Complete the activities below by using the resources listed to the right. Write your answers on a sheet of paper or in your course pack.
The purpose of the following activity is to construct a deeper understanding of the interaction of electromagnetic radiation and matter by investigating the photoelectric effect. Let’s start by engaging with a simulator.
Spend some time exploring the simulator at http://phet.colorado.edu/en/simulation/photoelectric.
- What happens when you change the metal?
- What happens when you change the wavelength of light?
- What happens when you change the intensity (brightness) of light?
- Explore the effects of changing the wavelength and the intensity. Select sodium. Set intensity at 25%. Set color at blue, 455 nm. Set the voltage at 0.00V. Press start. What do you see?
- What happens when increase “intensity” (Brightness) to 50%?
- What happens when increase “intensity” to 90%?
- Reduce intensity to 25%. Set color at red, 700 nm? Observation?
- Increase intensity to 50%. Observation?
- Increase intensity to 90%. Observation?
The purpose of this activity is to continue to explore this concept using the simulator at http://phet.colorado.edu/en/simulation/photoelectric. Explore the effects of metal identity and wavelength.
- Go back to blue, 455 nm. Switch metal to zinc. Observation?
- Increase wavelength to IR region. Observation?
- Decrease wavelength to 280 nm. Observation?
- Decrease wavelength to 185 nm. Observation? Speed of e-?
The purpose of this activity is to summarize your explorations in Activities 1 and 2.
- Were there any differences or similarities between sodium and zinc in this experiment? If so, can you describe them?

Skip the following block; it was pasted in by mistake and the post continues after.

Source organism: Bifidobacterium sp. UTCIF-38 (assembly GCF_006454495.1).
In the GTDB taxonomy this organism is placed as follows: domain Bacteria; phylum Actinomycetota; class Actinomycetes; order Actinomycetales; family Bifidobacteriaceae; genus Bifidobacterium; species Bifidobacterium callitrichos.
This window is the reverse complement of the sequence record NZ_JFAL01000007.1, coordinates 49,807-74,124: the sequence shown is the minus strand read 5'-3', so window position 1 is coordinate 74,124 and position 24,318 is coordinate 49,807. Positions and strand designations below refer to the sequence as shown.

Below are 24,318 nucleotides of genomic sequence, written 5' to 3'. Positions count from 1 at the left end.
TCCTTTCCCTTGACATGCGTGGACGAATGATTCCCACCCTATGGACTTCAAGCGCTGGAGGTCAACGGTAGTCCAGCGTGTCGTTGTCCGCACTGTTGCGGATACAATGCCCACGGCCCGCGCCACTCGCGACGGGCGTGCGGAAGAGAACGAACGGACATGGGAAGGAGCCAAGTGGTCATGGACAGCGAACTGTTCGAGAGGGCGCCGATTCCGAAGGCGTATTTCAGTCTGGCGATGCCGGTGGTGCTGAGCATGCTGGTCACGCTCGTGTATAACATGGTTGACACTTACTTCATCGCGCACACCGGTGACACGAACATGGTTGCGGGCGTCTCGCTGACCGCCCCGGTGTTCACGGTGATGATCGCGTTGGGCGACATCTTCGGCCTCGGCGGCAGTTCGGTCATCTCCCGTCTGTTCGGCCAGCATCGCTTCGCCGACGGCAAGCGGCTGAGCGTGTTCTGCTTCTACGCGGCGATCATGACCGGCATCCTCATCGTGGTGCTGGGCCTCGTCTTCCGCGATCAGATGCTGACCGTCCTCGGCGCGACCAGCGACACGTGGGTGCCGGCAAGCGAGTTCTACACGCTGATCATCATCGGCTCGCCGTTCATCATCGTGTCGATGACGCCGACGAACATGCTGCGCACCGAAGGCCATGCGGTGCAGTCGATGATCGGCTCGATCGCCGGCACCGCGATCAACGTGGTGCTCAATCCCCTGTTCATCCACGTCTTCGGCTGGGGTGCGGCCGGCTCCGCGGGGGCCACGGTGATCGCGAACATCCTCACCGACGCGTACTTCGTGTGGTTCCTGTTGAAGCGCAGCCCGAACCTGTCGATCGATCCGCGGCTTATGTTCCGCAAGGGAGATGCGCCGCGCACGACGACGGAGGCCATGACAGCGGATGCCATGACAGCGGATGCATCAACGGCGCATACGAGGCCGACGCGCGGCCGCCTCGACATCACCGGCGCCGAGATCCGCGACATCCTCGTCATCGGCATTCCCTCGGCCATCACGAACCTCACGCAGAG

- How did changing the wavelength of light (at a constant intensity) affect the electrons coming off of the surface of the metal? When there were originally no electrons? When there were already some electrons being ejected?
- At a constant wavelength, how did increasing the intensity affect the removal of electrons? When there were originally no electrons? When there were already some electrons being ejected?
The purpose of this activity is to build your understanding of the photoelectric effect.
- Sketch the shape of the graph of the kinetic energy of the ejected electrons versus the frequency of the incident radiation for sodium, and summarize the interpretation of the graph. Note on the sketch the frequency that corresponds to the work function for sodium.
- In 1905, Einstein published his landmark paper in which he interpreted Planck’s photoelectric effect experiment by explaining that exhibited light behaves both like an wave and as a particle called a photon. A photon is defined as:
- Summarize here Einstein’s interpretation of the results of Planck’s experiment, including the equation relating the energy of the photon to the frequency of the electromagnetic radiation, for which he was awarded the Nobel Prize in Physics in 1921.
The purpose of this activity is to perform calculations with the photoelectic effect.
- Determine the energy of a photon with a frequency of 3.17 x 1017 Hz.
- Define each of the symbols in the following equation.
Ev = Φ + KEe-
- The work function of chromium metal is 4.37 eV. What wavelength of radiation must be used to eject electrons with a velocity of 2500 km/s?
- In summary, the major conceptual breakthrough developed from the interpretation of the photoelectric effect experiments was the dual nature of light – that is light has both wavelike and particle-like properties. A packet of quantized energy associated with electromagnetic radiation is called a ______________________________.
The important concept concerning chemistry that you should commit to memory is the idea that if a photon of sufficient energy collides with electrons in the associated matter, an electron can be ejected from the matter!